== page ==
Press ReleaseCalifornia Awards $21.7 Million to Bolster Regional-Scale Climate Resilience Across the State

Published: 12/21/2023

For media inquiries, please contact:

Emily Breslin, Deputy Director of Communications and External Affairs, (916) 601-3236

SACRAMENTO – Today, state leaders unveiled a $21.7 million funding initiative in the inaugural round of California’s Regional Resilience Grant, part of the Integrated Climate Adaptation and Resiliency Program (ICARP). This Grant, supported by the Governor’s multi-year climate budget, aims to fortify climate change resilience at a regional level. The initiative will support 16 new regional partnerships, uniting public entities, California Native American tribes, Community-Based Organizations, and academic institutions.

"As climate change impacts intensify in California, affecting entire regions rather than isolated jurisdictions, the Regional Resilience Grant program is designed to support collaborative projects that align with the scale of climate impacts," emphasized Saharnaz Mirzazad, Executive Director of the State Planning and Policy Development branch within the Governor’s Office of Planning and Research. "By fostering partnerships across multiple communities and diverse partners, the aim of this program is to develop new and important ways of governing and responding to climate change."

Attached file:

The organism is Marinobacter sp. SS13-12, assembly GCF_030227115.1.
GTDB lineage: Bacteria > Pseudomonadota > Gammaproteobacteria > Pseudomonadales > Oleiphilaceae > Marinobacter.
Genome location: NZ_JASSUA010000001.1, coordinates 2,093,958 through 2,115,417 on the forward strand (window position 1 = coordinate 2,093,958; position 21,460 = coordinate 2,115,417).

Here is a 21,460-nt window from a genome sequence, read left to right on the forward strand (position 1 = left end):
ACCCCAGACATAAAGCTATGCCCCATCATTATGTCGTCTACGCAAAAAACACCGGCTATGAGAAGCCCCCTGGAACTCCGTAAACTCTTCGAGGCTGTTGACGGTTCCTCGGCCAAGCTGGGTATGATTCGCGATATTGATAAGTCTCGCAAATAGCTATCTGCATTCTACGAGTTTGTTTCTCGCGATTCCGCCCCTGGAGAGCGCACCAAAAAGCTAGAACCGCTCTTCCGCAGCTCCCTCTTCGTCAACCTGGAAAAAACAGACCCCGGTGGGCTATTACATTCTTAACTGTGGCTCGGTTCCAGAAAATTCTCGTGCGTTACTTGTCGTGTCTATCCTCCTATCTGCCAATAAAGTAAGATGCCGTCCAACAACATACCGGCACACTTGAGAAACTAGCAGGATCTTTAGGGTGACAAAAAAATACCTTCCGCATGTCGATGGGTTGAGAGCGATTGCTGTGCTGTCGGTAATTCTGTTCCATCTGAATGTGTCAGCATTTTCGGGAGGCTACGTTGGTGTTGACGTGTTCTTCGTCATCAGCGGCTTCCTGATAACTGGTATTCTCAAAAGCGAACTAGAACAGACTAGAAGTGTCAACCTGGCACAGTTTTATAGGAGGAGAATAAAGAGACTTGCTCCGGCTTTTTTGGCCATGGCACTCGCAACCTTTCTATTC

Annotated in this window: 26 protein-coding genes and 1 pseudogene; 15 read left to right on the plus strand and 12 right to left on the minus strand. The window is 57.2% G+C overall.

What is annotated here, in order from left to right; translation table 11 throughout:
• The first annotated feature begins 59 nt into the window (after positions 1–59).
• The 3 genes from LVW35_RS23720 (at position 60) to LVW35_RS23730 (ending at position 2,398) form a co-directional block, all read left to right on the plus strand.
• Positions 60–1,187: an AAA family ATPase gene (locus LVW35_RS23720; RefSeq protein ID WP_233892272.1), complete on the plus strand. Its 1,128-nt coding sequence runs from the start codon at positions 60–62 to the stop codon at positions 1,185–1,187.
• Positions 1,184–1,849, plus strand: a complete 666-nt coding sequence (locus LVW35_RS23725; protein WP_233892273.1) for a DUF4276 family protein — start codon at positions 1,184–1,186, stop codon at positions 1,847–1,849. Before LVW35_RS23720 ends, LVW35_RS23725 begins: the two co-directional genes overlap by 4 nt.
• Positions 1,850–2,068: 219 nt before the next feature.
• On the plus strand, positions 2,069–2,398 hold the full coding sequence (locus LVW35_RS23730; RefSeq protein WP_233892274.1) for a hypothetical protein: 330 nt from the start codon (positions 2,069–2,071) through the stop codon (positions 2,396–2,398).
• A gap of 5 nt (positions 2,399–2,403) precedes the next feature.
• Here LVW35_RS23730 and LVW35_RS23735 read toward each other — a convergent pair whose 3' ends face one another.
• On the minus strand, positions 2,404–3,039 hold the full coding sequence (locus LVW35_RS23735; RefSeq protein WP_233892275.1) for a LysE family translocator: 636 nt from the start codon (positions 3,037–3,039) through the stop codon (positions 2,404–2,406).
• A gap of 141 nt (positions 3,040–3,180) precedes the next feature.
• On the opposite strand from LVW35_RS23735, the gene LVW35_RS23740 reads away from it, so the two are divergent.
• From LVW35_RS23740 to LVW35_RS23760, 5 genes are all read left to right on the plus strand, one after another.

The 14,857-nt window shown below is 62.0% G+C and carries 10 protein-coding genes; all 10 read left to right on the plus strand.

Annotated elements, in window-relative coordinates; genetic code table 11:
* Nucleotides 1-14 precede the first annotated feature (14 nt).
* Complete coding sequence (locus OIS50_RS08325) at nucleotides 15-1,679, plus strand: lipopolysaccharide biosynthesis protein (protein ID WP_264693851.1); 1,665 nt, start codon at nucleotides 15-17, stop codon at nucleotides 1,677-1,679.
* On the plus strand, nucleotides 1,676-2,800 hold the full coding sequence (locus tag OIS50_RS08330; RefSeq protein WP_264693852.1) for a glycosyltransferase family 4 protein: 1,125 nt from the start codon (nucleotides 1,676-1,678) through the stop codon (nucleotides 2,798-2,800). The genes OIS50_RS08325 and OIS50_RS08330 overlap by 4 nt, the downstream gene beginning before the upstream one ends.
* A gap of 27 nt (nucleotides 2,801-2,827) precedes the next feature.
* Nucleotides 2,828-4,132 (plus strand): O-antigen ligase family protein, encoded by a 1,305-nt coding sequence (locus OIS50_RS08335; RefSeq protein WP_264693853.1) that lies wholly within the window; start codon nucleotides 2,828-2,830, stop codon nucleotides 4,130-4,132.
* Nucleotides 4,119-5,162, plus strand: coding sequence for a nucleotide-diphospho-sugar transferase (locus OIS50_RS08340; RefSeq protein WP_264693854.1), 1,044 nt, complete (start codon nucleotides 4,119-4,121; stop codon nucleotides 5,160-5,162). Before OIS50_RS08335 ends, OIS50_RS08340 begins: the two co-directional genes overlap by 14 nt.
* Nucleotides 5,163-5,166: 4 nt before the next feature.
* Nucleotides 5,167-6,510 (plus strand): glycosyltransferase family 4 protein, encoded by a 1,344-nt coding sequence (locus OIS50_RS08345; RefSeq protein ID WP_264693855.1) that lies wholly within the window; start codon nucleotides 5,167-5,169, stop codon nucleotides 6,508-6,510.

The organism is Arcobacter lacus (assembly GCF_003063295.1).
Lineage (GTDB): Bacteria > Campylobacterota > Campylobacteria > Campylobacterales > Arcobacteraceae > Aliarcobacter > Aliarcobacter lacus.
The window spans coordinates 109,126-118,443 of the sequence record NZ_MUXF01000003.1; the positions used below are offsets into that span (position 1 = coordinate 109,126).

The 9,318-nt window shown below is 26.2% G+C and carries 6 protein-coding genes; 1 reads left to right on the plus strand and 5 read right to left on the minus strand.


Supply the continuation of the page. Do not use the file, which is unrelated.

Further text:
The Regional Resilience Grant focuses on addressing a range of climate-related challenges, including wildfires, rising sea levels, droughts, floods, extreme heat events, and more. In the first round, California is awarding 16 regional partnerships, each comprising diverse collaborators who will together plan and implement a project tailored to the unique challenges of their region.

The Regional Resilience Grant distinguishes between two project types: planning and implementation. Today’s awards include $6.2M in Planning Grants to 10 regional partnerships engaging their respective communities in studying and determining how to address climate risks in their regions. In addition, $15.5M in Implementation Grants to 6 regional partnerships will fund physical projects and programs that directly protect communities from climate change impacts. To achieve a regional diversity of projects, the initiative is funding at least one project from each of the nine geographic regions the California Climate Adaptation Strategy identifies. Additionally, the Regional Resilience Grant program exceeded its Round 1 set-aside goals for disadvantaged communities and California Native American tribes. 86% of Round 1 funding is going to regional partnerships involving California Native American tribes and/or partnerships serving predominantly Disadvantaged Communities.

Diverse Regional Partnerships to Tackle Varied Climate Risks

Regional Resilience Grantees: Implementation Grant Awardees

Regional Cohesive Fire Strategy for Evacuation Preparedness and Wildfire Resilience

The project focuses on addressing wildfire hazards by educating residents, maintaining defensible spaces, and safeguarding evacuation routes for high-risk communities.

  • Greater San Diego - $1,588,838
  • Lead: County of San Diego
  • Partners: City of San Diego, Fire Safe Council of San Diego County

Los Angeles Regional Collaborative: Heat Education, Ambassadors, and Training (LARC-HEAT)

This project aims to combat extreme heat through a comprehensive Heat Ambassador initiative, focusing on educating and protecting heat-vulnerable communities.

  • Greater Los Angeles – $2,999,999